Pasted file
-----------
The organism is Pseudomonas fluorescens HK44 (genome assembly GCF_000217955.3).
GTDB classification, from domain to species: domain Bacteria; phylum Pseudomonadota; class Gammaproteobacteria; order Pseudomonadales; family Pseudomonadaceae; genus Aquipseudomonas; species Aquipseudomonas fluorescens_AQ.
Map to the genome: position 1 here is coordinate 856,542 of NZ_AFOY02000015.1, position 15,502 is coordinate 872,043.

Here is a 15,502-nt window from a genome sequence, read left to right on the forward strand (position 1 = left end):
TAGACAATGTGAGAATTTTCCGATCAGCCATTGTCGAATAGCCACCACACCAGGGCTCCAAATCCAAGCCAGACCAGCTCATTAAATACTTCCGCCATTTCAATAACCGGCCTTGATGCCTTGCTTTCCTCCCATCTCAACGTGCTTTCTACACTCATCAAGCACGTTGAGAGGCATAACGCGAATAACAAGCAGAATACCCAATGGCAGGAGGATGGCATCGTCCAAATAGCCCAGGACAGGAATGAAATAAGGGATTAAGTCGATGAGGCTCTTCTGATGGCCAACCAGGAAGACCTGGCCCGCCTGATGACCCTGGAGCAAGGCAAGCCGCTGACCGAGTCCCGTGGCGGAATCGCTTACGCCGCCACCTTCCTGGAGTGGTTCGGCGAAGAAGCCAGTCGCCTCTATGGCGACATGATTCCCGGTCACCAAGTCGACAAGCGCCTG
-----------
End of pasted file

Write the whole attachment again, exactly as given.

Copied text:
The organism is Pseudomonas fluorescens HK44 (genome assembly GCF_000217955.3).
GTDB classification, from domain to species: domain Bacteria; phylum Pseudomonadota; class Gammaproteobacteria; order Pseudomonadales; family Pseudomonadaceae; genus Aquipseudomonas; species Aquipseudomonas fluorescens_AQ.
Map to the genome: position 1 here is coordinate 856,542 of NZ_AFOY02000015.1, position 15,502 is coordinate 872,043.

Here is a 15,502-nt window from a genome sequence, read left to right on the forward strand (position 1 = left end):
TAGACAATGTGAGAATTTTCCGATCAGCCATTGTCGAATAGCCACCACACCAGGGCTCCAAATCCAAGCCAGACCAGCTCATTAAATACTTCCGCCATTTCAATAACCGGCCTTGATGCCTTGCTTTCCTCCCATCTCAACGTGCTTTCTACACTCATCAAGCACGTTGAGAGGCATAACGCGAATAACAAGCAGAATACCCAATGGCAGGAGGATGGCATCGTCCAAATAGCCCAGGACAGGAATGAAATAAGGGATTAAGTCGATGAGGCTCTTCTGATGGCCAACCAGGAAGACCTGGCCCGCCTGATGACCCTGGAGCAAGGCAAGCCGCTGACCGAGTCCCGTGGCGGAATCGCTTACGCCGCCACCTTCCTGGAGTGGTTCGGCGAAGAAGCCAGTCGCCTCTATGGCGACATGATTCCCGGTCACCAAGTCGACAAGCGCCTG